Last month the world has celebrated Earth Day, marking the anniversary of the environmental movement started in 1970, to demonstrate support for conservation and increase awareness of environmental problems.

The outbreak of COVID-19 has drastically changed the way of life for everyone. Whilst we have all adapted to a new generation of communicating and daily routines involving juggling acts between Zoom calls, home workouts and for those warriors home-schooling, the freedom to get back onboard has had its challenges.
The pandemic restrictions have made ocean adventures, coastal cruising and even lunch on anchor down your favourite picturesque river with glass in hand near impossible.
But what it has allowed for, is people from all over the world the opportunity to regain that important connection with nature, which is so often lost in modern society.
We know how much our clients have missed the freedom and need to get back on the open water, as the industry has seen a significant surge in yacht sales in 2020.
Earth Day campaigns around the globe have received huge coverage this year, perhaps due to altered perspectives as of a result of COVID-19 and the effects of reconnecting with the great outdoors on our physical and mental wellbeing.

At, we’re great ocean enthusiasts and to celebrate Earth Day we are proud to share with you how the top-end of the industry are leading the way in ocean conservation. Here are just a few of the most distinguished organisations and inspiring people out there making a catalyst change to our future.

“The Ocean Race” is often described as the toughest test of a team sport and naturally one of the most prestigious events in the sailing calendar. The last edition ending in 2018 saw over 2.5 million fans attending the race stopovers and over 3300 hours of television broadcasting, putting it into the top-tier of international sporting events and in the perfect position to influence and educate millions of people worldwide.
Their ‘Racing with Purpose’ sustainability programme is at the heart of the event, playing a lead role in all aspects. Tangible initiatives include working with host cities to ensure the race villages are sustainable, from the food produced to the plastic free packaging it comes in, a huge factor in our ocean’s deterioration. In addition, they aim to have all the race villages running on 100% renewable energy.
In the previous 2017-18 race, teams gathered invaluable scientific data, but they’ve stepped it up a gear for the next race in 2022-23, as even more extensive sampling will be undertaken and more boats equipped with specialised equipment. The continued collaboration with experts and institutions will aid researchers towards a better understanding of our oceans health and the threats it faces.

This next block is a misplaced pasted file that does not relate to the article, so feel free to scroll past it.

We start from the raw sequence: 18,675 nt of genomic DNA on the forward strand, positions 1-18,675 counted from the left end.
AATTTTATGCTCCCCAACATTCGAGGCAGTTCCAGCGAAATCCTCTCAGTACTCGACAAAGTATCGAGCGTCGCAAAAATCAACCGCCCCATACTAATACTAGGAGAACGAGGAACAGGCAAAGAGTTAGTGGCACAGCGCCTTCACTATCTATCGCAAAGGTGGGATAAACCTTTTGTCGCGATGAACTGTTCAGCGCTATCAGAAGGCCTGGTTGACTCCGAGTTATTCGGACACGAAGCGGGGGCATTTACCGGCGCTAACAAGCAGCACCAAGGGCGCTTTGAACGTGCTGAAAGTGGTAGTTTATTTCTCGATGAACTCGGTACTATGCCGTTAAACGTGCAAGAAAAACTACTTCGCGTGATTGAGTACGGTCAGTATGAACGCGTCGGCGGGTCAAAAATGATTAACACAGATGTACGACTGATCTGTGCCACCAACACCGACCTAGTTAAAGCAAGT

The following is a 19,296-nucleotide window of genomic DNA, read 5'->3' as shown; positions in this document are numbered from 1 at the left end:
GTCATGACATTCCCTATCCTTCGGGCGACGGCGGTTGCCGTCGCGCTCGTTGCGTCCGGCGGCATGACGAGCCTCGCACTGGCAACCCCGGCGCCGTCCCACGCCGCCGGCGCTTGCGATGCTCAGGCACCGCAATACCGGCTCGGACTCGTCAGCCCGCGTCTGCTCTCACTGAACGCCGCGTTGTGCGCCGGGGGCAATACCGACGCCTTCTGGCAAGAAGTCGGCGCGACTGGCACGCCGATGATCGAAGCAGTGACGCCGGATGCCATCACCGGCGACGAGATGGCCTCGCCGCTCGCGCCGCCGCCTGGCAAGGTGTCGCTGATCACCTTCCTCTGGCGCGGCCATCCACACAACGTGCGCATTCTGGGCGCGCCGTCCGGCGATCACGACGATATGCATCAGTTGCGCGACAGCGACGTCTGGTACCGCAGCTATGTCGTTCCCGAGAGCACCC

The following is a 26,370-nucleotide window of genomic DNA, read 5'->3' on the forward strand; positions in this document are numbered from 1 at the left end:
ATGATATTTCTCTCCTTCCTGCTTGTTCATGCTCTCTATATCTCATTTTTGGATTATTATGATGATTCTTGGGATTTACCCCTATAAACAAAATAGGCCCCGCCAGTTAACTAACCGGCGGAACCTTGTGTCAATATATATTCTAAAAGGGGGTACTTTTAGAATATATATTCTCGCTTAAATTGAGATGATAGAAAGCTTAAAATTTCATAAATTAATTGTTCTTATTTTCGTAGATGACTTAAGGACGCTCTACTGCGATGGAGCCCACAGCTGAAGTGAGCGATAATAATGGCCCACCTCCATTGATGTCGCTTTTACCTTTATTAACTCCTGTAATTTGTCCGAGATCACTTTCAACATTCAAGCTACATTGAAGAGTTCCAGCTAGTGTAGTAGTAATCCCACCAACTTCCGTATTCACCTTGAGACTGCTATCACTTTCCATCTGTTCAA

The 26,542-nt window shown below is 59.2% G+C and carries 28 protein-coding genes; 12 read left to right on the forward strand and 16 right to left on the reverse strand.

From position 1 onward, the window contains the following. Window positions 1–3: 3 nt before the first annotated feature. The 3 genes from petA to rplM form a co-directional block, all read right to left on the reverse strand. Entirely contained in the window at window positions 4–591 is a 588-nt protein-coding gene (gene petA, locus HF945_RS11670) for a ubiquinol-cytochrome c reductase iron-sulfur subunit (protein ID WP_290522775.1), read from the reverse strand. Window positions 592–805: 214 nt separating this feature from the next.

If you think they’ve got everything covered, they’ve gone one step further, hosting innovation workshops in over 50 countries and curriculum-based learning programmes for thousands of schoolchildren.



It’s not only the racing industry that are doing their bit. One of the world’s leading charter companies “Sunsail” have been making changes to cut their environmental footprint and encouraging customers to follow responsible green guidelines.
Plastic pollution is one of the growing environmental concerns and eradicating it from our sea is vital for the ecosystem. To reduce the number of plastic bottles obtained, “Sunsail” have installed water fountains across their bases and their new fleet of yachts are fitted with water makers, eliminating the need for any plastic water bottles. Beyond their business, they have partnered with charities from global ocean and coastline clean-ups to recycling schemes in Lefkas and protecting the Ionian dolphins and monk seals in Greece and Croatia.

Shocking headlines concerning plastic pollution have flooded the media in recent years, as figures come to light as humanity are faced with the realisation that it’s likely the sea will contain “more plastic than fish by 2050”, said Dame Ellen MacArthur to the “Guardian”.
Who better to sit up and pay attention to than the UK’s very own, around the world record-breaking sailor, who has experienced more of oceans than almost anyone else?
‘The Ellen Macarthur Foundation’ was launched in 2009, developing and promoting the circular economy. The foundation works across five areas to bring global economic change, conducting work with government, business and academia as well as the education sector. The aim required to meet a plastic circular economy is one in which, the plastic never becomes a waste product or pollution, starting by the way products are designed.
Dame Ellen Macarthur and the foundation have achieved huge success partnering with major brands worldwide. The focus on change coming from the top, shaping the economy with the environment in mind, affecting the public consumer needs and lifestyle in a positive way.

Whether time on the water is your refuge, your weekend playground or tinkering around the boat is a favourite pastime to avoid the jobs list at home, restoring the health in our oceans is vital.
We give great thanks to all involved, taking responsibility to ‘restore our earth’; an enterprise needed to sustain our need for the sea.
Sustainable practices and new innovations will continue to increase in the future, dominating the way we experience time on the water, reducing our impact on the environment for the better. As laws slacken and the weather improves, this summer we hope to see a bustling of boats, taking the pros and cons from COVID-19 to treasure and preserve what nature has to offer.

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